Namenda® is a drug widely used to treat mid-stage Alzheimer’s. The government is suing Namenda’s manufacturer to stop them from discontinuing their current formulation. See why.
NYS Attorney General Eric Schneiderman alleges Namenda’s manufacturer is illegally driving patients to its newer patented drug, Namenda-XR, to avoid losses from cheaper generic alternatives coming out very soon.
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The manufacturer has announced plans to withdraw Namenda, which generates more than $1 billion in annual revenues, and convinced 40% of patients and prescribing physicians to switch to newer Namenda XR.
Mr. Schneiderman says the company is “manipulating vulnerable patients” to protect profits.
On the one hand, the company says its new drug, taken once daily instead of twice, is better. Called Namenda-XR®, it is a slow-release pill. You take it once a day and it slowly releases its medication over the course of 24 hours. This usually helps insure that a person always has the right amount of medication, with the fewest side effects.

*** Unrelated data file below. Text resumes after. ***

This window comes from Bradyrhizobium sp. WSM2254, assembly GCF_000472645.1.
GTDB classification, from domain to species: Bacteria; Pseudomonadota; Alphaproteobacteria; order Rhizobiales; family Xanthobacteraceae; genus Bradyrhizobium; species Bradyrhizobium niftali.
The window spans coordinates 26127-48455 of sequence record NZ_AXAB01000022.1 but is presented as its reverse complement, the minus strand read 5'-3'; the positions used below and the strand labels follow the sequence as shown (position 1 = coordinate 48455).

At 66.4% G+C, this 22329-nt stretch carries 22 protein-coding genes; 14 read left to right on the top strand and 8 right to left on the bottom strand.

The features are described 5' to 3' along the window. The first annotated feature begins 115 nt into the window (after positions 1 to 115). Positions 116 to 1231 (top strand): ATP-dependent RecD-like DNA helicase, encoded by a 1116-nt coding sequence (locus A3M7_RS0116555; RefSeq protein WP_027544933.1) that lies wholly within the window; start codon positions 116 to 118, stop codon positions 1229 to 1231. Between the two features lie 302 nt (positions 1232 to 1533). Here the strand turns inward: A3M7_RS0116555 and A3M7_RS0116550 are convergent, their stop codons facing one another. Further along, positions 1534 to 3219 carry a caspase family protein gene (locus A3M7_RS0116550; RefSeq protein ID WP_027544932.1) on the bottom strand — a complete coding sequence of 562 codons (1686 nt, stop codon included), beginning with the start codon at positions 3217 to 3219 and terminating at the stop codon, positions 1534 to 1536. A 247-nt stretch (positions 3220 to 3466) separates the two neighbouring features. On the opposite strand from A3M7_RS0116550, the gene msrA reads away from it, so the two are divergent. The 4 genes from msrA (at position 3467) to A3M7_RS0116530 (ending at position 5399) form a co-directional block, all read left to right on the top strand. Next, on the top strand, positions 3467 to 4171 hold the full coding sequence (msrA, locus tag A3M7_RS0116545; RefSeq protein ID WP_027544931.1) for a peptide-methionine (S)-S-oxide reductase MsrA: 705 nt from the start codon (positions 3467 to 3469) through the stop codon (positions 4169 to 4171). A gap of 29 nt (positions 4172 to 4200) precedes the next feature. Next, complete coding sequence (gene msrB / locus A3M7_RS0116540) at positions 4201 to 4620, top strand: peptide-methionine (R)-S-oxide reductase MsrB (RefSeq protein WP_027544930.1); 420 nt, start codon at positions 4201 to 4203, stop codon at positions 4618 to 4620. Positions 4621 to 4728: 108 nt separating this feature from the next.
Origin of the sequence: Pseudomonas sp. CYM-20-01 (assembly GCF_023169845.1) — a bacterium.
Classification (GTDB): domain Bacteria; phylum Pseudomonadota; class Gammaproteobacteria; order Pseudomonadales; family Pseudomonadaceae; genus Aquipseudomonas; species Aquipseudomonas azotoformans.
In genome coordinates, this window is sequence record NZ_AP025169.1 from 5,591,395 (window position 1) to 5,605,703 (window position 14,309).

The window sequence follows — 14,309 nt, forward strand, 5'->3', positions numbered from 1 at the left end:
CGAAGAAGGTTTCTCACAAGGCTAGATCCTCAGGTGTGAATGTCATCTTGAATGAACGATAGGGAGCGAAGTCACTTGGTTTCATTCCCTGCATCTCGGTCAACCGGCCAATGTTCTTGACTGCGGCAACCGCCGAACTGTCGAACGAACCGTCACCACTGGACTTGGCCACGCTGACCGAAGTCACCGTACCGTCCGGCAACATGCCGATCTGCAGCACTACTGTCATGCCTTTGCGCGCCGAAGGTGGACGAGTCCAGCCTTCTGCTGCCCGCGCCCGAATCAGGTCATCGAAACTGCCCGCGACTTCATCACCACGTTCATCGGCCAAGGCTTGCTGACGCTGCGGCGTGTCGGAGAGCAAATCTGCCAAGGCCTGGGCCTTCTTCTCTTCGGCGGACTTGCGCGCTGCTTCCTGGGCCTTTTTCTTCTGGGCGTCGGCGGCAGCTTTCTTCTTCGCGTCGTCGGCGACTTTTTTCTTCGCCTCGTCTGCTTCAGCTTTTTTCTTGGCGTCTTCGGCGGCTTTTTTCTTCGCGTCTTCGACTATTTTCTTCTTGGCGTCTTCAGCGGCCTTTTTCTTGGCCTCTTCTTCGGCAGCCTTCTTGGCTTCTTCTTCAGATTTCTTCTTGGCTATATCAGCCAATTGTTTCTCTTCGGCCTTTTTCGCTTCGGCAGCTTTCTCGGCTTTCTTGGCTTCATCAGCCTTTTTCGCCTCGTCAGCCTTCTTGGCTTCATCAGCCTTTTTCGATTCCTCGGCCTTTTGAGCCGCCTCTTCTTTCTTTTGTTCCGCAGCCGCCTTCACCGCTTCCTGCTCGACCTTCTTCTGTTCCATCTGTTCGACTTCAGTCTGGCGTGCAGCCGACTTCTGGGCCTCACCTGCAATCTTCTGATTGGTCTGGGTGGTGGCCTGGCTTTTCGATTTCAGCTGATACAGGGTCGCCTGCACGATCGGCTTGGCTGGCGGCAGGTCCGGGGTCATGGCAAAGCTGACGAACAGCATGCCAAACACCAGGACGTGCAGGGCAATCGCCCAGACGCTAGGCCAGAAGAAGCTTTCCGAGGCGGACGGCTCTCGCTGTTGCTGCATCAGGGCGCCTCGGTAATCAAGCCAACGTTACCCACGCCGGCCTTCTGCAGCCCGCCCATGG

On the other hand, the old formulation already works fine for many people and is less expensive. This will be especially true when the generic version, called memantine, hits drugstore shelves soon.
What exactly is Namenda’s manufacturer trying to do by taking regular Namenda off the shelf? Namenda’s CEO spelled it out clearly in a January conference call. CEO Brent Saunders said,
“We believe that by potentially doing a “Forced Switch”, we will hold onto a large share of our base users.”
“It’s very difficult for the generics, then, to reverse commute back…”
To learn more, read the article,
- CBS News
- Associated Press